February 7, 2020
by Andy Telli

 As the students enjoyed a lunch menu filled with Chinese food, the Chinese students explained a variety of traditions that surround the celebration of the New Year.
It was a glimpse of the cultural exchange that happens everyday in classrooms and club meetings, in the cafeteria and on the practice fields.
“This gives us the opportunity to infuse our student body with international students,” Michelle Barber, dean of admissions and advancement at JPII, said of the school’s international scholars program. “And we’re able to provide them with a faith-based education in a college-prep environment.”
In the past, JPII has hosted students from Germany, Vietnam, Korea and China. This year, JPII has nine students from China, who found the school through the firm Cambridge Network, which places international students in American high schools throughout the country.
For the families of all nine Chinese students at JPII this year, they decided to send their children to a high school halfway across the globe with an eye to the future: getting into a top American college or university.
“I was going to go to college here,” said Darren Liu, who is in his third year at JPII. “My dad thought it’s better to go to high school here” so he could get use to American schools and culture.
“Education in the U.S. is generally more well-rounded than in China. That helps them land a job,” said Diandian Liu, Cambridge’s student development manager who works with the JPII students. “There is a big demand for the international education market in China.”
Gloria Feng, in her third year at JPII, prefers the American style education. “There’s less busy work,” she said. “It challenges you in all kinds of ways.
“JPII has really good academics,” she said. “The teachers are really good. They will make you really think in a creative way. You get to know a lot of knowledge beyond what the textbook provides you.”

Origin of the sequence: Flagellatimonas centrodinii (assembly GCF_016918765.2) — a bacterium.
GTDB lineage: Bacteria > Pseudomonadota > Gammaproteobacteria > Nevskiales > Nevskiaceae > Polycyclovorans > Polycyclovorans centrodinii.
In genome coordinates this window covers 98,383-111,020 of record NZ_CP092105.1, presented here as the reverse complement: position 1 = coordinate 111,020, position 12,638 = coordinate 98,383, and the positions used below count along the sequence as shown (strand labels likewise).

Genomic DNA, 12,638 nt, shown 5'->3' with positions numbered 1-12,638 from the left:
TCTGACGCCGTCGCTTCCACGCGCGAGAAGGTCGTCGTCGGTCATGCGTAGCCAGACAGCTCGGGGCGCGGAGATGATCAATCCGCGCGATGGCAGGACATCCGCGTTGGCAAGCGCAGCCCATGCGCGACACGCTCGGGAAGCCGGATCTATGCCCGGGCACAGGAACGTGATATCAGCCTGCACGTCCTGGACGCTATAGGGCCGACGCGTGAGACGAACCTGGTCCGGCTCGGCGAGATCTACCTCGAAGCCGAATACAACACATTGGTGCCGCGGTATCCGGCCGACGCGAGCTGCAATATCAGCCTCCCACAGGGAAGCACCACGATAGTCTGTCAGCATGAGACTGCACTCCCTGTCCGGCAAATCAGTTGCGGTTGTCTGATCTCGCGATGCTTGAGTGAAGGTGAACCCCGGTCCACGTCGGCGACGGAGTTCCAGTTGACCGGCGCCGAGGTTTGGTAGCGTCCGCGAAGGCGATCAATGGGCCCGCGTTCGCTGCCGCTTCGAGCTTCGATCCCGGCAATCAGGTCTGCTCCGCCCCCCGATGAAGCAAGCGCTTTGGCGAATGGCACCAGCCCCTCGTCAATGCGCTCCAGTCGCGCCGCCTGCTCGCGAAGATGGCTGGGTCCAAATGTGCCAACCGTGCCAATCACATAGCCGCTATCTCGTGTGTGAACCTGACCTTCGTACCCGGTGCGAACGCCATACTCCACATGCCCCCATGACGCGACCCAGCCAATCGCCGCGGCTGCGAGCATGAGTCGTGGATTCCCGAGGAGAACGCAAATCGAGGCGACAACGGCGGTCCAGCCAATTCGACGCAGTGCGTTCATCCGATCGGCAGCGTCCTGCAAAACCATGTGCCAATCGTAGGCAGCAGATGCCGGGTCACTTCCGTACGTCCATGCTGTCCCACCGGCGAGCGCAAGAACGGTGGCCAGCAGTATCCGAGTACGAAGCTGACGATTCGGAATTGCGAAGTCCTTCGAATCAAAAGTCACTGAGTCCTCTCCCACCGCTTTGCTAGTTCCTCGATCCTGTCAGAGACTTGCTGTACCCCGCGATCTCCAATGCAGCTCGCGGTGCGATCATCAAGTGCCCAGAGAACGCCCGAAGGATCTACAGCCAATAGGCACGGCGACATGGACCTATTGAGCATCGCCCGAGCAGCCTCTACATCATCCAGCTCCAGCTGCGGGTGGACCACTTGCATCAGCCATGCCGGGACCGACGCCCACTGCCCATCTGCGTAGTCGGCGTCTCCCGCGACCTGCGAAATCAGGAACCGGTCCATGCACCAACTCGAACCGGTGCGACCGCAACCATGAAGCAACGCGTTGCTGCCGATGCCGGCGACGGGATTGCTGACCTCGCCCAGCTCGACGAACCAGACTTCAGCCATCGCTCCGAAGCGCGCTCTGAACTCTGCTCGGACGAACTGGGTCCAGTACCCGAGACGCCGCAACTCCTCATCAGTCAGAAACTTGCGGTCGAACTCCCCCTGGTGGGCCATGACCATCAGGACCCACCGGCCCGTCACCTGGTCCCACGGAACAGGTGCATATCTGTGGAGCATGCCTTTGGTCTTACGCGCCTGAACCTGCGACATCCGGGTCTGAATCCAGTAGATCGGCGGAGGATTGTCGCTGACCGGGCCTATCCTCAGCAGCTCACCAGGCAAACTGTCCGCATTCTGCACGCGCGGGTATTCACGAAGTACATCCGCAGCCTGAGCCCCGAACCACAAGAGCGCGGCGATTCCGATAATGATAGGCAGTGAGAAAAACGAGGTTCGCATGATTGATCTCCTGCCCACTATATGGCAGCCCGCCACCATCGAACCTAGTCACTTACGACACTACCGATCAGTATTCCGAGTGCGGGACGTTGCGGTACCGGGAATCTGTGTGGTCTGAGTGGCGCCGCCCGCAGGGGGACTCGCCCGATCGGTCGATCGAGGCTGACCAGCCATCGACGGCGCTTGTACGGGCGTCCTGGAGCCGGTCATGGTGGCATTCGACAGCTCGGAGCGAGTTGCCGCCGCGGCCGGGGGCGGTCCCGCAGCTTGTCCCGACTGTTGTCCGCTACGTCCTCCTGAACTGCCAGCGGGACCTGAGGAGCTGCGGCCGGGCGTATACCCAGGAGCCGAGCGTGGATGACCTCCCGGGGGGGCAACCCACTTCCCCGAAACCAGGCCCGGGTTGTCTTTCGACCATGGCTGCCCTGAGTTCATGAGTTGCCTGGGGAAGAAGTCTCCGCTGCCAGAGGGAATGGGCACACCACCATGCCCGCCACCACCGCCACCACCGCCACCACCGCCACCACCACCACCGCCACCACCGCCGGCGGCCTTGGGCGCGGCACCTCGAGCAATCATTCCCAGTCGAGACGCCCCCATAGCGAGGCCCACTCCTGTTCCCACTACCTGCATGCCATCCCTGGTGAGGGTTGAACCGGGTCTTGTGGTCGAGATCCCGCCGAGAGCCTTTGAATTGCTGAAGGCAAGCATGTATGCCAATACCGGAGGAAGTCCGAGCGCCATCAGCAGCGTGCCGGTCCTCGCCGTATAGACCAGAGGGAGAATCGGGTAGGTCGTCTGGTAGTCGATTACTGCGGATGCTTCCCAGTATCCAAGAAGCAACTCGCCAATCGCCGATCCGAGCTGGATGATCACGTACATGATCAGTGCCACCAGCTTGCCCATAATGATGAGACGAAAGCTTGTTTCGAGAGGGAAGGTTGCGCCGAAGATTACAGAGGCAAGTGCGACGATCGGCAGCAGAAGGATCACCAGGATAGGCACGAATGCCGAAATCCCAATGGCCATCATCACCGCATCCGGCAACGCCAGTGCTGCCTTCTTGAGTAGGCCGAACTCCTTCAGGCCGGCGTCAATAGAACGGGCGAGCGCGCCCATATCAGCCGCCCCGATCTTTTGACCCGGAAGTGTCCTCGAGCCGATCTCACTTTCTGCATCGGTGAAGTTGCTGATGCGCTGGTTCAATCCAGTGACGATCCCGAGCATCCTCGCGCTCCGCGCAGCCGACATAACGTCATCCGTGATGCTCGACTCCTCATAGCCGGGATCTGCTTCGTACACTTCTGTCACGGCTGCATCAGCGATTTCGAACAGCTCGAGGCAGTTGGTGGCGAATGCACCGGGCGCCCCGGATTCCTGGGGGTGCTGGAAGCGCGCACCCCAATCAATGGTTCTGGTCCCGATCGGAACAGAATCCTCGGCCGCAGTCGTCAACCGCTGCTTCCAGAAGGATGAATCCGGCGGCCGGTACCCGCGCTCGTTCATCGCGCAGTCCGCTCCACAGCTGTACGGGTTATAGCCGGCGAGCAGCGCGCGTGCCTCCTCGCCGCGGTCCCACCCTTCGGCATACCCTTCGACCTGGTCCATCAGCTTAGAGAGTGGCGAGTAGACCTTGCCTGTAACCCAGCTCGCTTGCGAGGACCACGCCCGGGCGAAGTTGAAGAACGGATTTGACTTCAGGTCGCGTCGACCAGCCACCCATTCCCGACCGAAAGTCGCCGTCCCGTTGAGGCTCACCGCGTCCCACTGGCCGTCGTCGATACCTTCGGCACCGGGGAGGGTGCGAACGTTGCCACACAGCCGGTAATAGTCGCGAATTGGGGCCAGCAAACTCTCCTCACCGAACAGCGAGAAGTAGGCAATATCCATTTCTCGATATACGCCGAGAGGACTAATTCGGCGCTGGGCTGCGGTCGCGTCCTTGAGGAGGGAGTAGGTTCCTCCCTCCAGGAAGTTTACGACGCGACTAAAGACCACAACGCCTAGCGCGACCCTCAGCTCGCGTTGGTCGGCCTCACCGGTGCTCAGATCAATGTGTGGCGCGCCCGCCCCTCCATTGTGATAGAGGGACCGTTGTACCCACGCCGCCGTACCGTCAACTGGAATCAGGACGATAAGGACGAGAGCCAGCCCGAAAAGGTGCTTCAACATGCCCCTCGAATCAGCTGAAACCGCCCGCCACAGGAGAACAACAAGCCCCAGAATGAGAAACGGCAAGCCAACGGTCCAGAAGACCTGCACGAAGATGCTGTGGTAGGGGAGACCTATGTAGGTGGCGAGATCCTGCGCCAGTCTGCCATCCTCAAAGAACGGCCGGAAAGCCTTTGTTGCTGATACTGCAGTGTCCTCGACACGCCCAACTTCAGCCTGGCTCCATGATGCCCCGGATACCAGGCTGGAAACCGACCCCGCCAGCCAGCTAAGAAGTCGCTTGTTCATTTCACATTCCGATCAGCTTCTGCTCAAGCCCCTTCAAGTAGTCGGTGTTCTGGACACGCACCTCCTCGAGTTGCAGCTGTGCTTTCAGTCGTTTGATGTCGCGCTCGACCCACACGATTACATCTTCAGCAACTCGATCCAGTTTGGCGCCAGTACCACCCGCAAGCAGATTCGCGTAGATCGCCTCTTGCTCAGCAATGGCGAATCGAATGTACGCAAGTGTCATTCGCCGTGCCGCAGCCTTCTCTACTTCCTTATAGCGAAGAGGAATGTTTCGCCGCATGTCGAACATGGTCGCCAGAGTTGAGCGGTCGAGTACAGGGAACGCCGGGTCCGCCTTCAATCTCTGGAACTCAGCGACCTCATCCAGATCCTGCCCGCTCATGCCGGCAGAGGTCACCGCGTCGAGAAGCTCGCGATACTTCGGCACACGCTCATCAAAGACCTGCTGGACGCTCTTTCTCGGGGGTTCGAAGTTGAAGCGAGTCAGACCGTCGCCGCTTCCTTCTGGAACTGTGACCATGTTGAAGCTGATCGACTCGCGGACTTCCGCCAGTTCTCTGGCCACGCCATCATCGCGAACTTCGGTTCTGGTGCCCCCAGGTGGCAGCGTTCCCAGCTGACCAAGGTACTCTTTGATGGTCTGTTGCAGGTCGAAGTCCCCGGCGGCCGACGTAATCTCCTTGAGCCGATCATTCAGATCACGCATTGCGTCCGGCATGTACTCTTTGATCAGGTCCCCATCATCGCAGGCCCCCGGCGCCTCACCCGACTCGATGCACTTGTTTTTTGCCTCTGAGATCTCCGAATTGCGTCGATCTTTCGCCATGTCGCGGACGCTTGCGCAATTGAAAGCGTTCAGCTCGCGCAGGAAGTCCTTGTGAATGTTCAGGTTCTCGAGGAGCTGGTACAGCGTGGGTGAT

One obvious difference between the two educational systems is the length of the school day. In her Chinese middle school, Feng was in school from 7 a.m. to 5 p.m. and spent time at night doing homework.
“Chinese students always think studying in America is easier than in China, but it’s not,” said Chris Yang, who is in his first year at JPII.
Part of the struggle is that the classes are taught in English, and students are still learning the language when they first arrive. Cambridge provides the students extra help with the language. Diandian Liu also serves as an English as a Second Language teacher for the Chinese students in their first year.
And JPII’s teachers try to help all the exchange students feel comfortable in their classes, Liu said. “They are very accommodating here.”

Part of Liu’s job is helping the students bridge the cultural gap between China and the United States. It’s something she has lots of personal experience with.
Liu herself was an exchange student at Montclair State University in New Jersey as an undergraduate, and spent a year teaching Chinese language and culture at Logan County High School in Kentucky while a graduate student.
While in graduate school in China, she met her husband, Taylor Holmes, a 2010 graduate of JPII who works for a medical equipment company with several factories in Asia. They are in the midst of moving to Hendersonville, Liu said.
“I’ve been through a quite similar experience” as her students, Liu said. “Having an international family myself, I know the cultural differences, the language differences sometimes. … At the end of the day, we’re all the same. We want to do good things.”
All the international students live with American host families during their time at JPII.
“We couldn’t do this without the host families who step up every year and take these kids into their homes and … their family,” Barber said.
“The impact the host families have on these international scholars is life changing,” she said. “It creates some beautiful long-term relationships.”
Cambridge Network conducts background checks and home visits with families interested in hosting an international student, Liu said. She also serves as the local support system for the host families, answering questions that arise through the year.
The host families receive a stipend to offset some of the cost of hosting a student. “But at the same time we want to make sure that’s not their goal,” Liu said. “We want to make sure our students are put in a good home.”
For more information about serving as a host family, contact JPII at 615-822-2375.

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